Most stroke survivors must undergo a personalized treatment and rehabilitation program. This usually includes:
- Physical Therapy
- Occupational therapy
30% of stroke survivors experience the neurological symptom of spasticity, which has also been linked to anxiety and emotional stress.
A study was conducted to observe how two weeks of meditation would affect the spasticity and quality of life of patients recovering from a stroke. The results revealed “statistically significant improvements in spasticity in both the elbow and wrist.” it also showed improvements in quality of life with regards to energy, personality, and productivity.
Physiotherapy after a stroke is essential as it addresses joint spasms, muscle aches, equilibrium, and paralysis that might occur after a stroke. It also helps patients relearn movements and regain functions that might have been lost due to damage to the brain.
In case you were wondering, physiotherapy can begin as early as 24 hours after a stroke.
It includes exercises ranging from simple eye, hand, and leg movements while seated to walking (gait and speed) and working facial muscles.
While it may not be possible to recover pre-stroke movement and independence, physiotherapy can help patients work on their gross motor skills, coordination and help build strength. And with long-term physiotherapy, a patient can re-integrate with their local community and even return to work.
Occupational therapy is a rehabilitation treatment in which the patient focuses on fine motor skills. Through this strengthening, patients can eventually perform activities of daily living such as bathing, eating, cooking, dressing, grooming, and even driving.
Occupational therapy helps ensure that the patient can function independently, without the help of a permanent caregiver, allowing them to live the remainder of their life independently and with dignity.
Strokes are most often caused by factors within our control. Making healthy changes such as consuming healthy foods and maintaining a diet, frequent exercise, weight control, reducing alcohol and smoking, etc., can go a long way in diminishing the possibility of a stroke.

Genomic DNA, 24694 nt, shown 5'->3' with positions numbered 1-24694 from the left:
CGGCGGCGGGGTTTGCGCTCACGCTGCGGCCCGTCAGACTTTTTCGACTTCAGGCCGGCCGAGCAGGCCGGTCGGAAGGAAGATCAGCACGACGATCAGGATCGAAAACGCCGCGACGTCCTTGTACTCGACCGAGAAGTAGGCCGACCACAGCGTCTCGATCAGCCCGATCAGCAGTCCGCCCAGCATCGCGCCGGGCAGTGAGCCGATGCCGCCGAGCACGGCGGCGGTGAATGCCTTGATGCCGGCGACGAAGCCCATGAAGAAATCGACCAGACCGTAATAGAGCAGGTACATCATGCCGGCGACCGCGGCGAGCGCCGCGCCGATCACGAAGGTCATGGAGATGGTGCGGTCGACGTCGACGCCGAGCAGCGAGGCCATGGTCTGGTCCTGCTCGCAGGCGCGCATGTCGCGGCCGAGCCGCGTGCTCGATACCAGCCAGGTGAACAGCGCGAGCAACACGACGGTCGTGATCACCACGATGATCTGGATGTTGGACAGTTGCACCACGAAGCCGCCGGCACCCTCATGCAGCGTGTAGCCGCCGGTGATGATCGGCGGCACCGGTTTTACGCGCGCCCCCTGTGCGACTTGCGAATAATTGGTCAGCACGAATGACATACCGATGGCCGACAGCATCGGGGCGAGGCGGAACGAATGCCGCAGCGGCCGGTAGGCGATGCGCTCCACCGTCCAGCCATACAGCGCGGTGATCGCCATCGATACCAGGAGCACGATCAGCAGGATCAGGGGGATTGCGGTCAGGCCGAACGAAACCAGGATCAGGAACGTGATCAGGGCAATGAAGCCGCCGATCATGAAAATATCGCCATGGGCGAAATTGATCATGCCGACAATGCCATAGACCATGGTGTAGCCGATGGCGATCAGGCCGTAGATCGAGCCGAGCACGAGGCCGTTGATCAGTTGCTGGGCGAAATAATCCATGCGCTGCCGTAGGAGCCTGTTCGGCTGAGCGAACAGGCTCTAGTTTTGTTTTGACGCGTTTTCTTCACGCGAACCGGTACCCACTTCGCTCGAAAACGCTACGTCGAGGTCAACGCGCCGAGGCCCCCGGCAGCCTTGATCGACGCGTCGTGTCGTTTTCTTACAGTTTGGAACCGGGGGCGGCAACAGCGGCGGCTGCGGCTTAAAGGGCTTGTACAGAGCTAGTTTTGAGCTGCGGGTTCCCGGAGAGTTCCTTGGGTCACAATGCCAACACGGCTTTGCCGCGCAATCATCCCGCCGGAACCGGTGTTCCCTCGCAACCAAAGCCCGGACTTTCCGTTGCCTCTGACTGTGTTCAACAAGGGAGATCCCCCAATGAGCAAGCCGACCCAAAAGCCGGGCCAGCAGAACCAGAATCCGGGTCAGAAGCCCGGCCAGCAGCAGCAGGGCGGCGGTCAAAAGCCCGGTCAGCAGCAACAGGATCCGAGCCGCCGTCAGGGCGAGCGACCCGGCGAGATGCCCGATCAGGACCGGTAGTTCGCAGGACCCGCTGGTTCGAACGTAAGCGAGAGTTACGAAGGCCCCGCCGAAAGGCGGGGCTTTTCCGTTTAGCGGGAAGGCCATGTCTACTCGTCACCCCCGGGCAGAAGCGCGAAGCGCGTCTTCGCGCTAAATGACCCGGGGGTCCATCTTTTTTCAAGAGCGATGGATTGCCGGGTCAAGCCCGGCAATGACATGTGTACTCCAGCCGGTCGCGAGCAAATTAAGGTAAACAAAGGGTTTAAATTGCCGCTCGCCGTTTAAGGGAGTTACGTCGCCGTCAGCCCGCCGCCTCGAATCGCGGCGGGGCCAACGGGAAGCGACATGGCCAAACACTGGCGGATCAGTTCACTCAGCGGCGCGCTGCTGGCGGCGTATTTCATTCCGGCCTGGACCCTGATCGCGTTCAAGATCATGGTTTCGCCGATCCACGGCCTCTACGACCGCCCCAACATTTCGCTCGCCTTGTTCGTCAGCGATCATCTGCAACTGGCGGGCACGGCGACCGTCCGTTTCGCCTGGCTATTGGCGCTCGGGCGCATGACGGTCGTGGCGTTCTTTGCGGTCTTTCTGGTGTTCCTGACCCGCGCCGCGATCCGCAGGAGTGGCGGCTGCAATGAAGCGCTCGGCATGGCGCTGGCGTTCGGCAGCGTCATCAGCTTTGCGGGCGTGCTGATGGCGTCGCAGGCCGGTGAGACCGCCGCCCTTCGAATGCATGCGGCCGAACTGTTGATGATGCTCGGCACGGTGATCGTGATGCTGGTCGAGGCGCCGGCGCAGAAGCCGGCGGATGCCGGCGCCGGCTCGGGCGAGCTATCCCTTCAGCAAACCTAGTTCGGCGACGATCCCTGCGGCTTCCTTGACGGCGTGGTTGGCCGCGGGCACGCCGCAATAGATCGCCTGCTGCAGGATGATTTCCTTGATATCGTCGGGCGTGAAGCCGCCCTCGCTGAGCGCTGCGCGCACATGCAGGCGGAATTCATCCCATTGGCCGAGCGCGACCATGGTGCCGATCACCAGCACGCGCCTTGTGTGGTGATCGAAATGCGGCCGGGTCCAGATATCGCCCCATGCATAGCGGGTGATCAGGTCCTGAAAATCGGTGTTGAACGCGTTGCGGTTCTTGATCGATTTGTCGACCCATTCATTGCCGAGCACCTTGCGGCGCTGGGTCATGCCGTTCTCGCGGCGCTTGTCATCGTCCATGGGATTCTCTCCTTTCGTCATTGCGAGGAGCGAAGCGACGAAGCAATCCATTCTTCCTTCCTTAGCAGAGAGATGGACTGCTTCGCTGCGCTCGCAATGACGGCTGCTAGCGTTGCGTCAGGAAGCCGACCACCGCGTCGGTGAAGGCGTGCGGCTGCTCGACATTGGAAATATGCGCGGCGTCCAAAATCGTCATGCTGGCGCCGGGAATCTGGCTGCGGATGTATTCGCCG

Taking the effort to control your diabetes, meditating to decrease stress and hypertension, and keeping a check on your blood pressure are small steps that can significantly affect your overall well-being.
These are also good habits for living a long, healthy life, both mentally and physically.
- “Locked-In Syndrome.” National Organization for Rare Disorders, 2018, https://rarediseases.org/rare-diseases/locked-in-syndrome/
- “Stroke Facts | cdc.gov.” CDC, https://www.cdc.gov/stroke/facts.htm
- “Stroke Facts Survey | cdc.gov.” CDC, https://www.cdc.gov/stroke/facts.htm
- “Stroke – Symptoms and causes.” Mayo Clinic, 9 February 2021, https://www.mayoclinic.org/diseases-conditions/stroke/symptoms-causes/syc-20350113.
- “Pontine Stroke: Causes, Symptoms, and Treatments.” Saebo, 6 February 2019, https://www.saebo.com/blog/pontine-stroke-causes-symptoms-treatments/
- “Mindfulness Meditation Effects on Poststroke Spasticity: A Feasibility Study.” NCBI, 19 June 2019, https://www.ncbi.nlm.nih.gov/pmc/articles/PMC6585237/